I have been wanting to get here for years but somehow it has proved elusive. I have swum off Sunny Cove, the next beach up the Salcombe Estuary and also Mill Bay Cove, the next on again, but this little beach comes and goes with the tide and the timing has never been right. Today it is a perfect storm.
We have walked from close to East Prawle 3 miles along the coast path under an azure clear blue sky with not a hint of breeze and sunshine that is quickly sweeping away the residual traces of frost and fog. The beaches we have passed have called to us but I was resolute to push on and now we are here at low tide with clear blue water foaming in tide driven waves over a bar of golden sand.
Getting down to the beach takes a couple of tries until we find a small path over the rocks and I step down onto pristine sand, smoothed by the sea, swirled into patterns of sorted grains. It is the best feeling in the world making that first footprint, like virgin snow or breaking the ice on a pond. Every step I take buoys me up like walking on springs or sponges, an experience additionally enhanced by my brand new boots.
The water is crystal clear over the sand and the chilly bite of late December is ameliorated by the summer warmth of the sun on my back. This is the moment in the year, a few days after the winter solstice, when the sun begins to track visibly back across the horizon with each sunrise and we can be sure that summer will return. The heat of the sun is a positive affirmation of that promise.
There is a patch of broken water between the beach and the rocks out in the water where clearly a big current is still flowing, probably best not to get too close without knowing what rocks are lurking beneath the opaque churning water. Instead I swim out to sea a short distance, duck diving beneath the surface into a silence of green filtered sunlight which dapples the rippled sand.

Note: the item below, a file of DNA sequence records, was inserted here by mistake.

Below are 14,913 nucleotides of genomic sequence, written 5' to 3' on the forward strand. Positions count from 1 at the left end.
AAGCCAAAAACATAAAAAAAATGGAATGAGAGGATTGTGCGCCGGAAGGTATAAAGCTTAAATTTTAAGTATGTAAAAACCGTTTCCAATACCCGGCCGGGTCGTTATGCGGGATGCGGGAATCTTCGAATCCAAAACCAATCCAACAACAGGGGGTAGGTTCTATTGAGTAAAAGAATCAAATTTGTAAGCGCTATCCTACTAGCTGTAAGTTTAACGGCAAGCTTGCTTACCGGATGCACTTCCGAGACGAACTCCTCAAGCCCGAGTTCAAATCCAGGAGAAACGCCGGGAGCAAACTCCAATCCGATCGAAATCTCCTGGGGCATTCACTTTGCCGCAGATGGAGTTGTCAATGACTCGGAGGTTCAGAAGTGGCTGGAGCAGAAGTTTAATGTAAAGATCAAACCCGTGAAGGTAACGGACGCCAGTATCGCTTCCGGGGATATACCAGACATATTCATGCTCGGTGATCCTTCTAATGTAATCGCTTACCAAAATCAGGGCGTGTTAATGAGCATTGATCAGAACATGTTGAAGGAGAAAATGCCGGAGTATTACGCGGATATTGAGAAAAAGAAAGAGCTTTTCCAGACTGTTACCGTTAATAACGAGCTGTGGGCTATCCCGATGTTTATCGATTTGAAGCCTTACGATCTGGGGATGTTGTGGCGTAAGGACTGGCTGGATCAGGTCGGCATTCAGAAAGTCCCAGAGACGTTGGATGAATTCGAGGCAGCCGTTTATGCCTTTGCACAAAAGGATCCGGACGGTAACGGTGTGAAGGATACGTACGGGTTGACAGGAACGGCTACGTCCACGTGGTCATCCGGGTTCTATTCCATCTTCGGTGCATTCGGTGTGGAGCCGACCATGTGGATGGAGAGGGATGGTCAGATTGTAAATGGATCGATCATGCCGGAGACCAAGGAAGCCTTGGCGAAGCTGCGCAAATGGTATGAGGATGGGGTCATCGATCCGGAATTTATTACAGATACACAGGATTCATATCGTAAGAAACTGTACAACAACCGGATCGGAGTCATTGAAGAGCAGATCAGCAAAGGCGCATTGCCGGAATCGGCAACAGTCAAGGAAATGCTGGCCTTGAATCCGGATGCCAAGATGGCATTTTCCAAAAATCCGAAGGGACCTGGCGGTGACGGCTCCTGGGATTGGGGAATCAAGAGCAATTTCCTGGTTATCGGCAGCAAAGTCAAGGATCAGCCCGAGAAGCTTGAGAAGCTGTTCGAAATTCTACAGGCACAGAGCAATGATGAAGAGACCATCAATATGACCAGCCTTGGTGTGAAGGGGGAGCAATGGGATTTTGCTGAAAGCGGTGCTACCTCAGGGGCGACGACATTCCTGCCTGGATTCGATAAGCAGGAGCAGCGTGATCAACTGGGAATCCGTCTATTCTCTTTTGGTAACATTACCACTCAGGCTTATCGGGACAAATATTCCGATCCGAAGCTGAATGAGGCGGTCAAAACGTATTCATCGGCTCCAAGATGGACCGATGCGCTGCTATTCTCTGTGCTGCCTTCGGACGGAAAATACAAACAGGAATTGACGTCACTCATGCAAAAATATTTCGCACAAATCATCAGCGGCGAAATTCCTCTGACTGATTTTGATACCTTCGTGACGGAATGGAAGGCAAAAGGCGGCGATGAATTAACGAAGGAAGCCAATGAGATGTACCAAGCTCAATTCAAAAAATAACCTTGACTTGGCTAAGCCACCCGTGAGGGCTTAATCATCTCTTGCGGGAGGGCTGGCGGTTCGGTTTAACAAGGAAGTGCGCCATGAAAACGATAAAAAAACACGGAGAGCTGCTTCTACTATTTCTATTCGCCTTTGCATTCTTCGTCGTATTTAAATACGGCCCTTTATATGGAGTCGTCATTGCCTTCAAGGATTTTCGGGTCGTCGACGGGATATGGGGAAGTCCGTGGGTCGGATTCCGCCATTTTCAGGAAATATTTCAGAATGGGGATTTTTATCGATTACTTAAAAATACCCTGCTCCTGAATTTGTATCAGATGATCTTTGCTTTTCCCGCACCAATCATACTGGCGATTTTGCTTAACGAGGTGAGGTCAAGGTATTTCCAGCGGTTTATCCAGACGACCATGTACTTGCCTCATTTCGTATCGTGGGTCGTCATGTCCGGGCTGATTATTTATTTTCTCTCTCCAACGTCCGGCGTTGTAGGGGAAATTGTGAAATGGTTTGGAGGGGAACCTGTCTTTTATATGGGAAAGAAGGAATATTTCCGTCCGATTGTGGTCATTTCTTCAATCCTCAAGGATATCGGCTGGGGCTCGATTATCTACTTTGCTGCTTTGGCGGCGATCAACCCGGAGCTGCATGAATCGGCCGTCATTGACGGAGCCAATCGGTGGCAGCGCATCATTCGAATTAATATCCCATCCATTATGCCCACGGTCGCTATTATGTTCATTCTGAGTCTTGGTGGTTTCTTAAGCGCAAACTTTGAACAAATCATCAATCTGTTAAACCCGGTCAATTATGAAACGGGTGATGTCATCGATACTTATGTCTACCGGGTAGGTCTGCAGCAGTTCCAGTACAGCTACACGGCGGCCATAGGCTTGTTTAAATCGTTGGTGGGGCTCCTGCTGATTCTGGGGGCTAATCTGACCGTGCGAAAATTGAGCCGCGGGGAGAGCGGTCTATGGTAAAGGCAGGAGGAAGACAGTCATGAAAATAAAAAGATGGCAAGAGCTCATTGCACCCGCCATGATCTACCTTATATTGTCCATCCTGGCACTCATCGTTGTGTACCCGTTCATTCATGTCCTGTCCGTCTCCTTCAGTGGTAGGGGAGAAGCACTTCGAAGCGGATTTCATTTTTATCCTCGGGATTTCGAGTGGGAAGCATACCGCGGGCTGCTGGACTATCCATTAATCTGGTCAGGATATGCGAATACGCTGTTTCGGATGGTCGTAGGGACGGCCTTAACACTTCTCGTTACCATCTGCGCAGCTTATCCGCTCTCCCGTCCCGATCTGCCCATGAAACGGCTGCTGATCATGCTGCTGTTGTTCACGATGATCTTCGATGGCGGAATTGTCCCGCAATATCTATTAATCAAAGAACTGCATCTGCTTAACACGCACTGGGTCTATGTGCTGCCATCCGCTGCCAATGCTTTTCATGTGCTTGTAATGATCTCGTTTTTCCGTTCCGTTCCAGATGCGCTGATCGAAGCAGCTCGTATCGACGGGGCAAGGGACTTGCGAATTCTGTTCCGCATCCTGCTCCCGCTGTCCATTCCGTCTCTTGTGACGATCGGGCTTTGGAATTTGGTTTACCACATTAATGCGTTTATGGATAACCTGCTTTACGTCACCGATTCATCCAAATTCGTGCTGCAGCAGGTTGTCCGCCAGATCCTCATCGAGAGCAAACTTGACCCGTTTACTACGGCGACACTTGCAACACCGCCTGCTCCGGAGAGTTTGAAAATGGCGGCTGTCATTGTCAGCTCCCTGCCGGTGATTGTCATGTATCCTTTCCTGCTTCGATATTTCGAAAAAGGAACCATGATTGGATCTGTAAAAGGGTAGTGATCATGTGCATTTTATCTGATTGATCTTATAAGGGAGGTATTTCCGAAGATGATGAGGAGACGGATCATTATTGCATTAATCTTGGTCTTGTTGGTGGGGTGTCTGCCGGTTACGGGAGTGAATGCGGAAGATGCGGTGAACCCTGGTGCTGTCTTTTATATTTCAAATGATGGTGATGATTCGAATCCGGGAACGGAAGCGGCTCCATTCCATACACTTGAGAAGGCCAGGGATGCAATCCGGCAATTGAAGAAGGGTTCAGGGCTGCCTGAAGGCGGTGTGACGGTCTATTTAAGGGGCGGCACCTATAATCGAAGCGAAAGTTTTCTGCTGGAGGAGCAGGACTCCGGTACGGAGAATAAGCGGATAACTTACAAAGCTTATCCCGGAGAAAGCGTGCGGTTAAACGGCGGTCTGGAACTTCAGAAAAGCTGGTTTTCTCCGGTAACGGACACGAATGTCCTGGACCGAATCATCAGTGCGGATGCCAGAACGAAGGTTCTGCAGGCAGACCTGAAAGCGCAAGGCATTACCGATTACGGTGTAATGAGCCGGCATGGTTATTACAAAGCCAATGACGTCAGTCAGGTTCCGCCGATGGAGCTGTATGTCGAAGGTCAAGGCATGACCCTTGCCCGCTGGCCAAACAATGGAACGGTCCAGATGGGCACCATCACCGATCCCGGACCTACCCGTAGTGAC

Circling in the current I move out to where the flow is piling up a wave, the near flat calm water rises up where it funnels in an then topples over in rushing foam, flattening again and then rising again in a second broader wave. The water is only waist deep but it rushes over me shoving me towards the beach. It feels like I could keep doing this all morning but there is a chill now in my fingers and toes and J and A are already vigorously towelling themselves off in front of a crowd of spectators who have been rooted tot he spot along the coast path by the crazies in the sea.
Looking down at the beach again it is once more deserted but criss-crossed by trails off footprints, yet already the water is rising again to reset the stage for tomorrow’s matinee performance.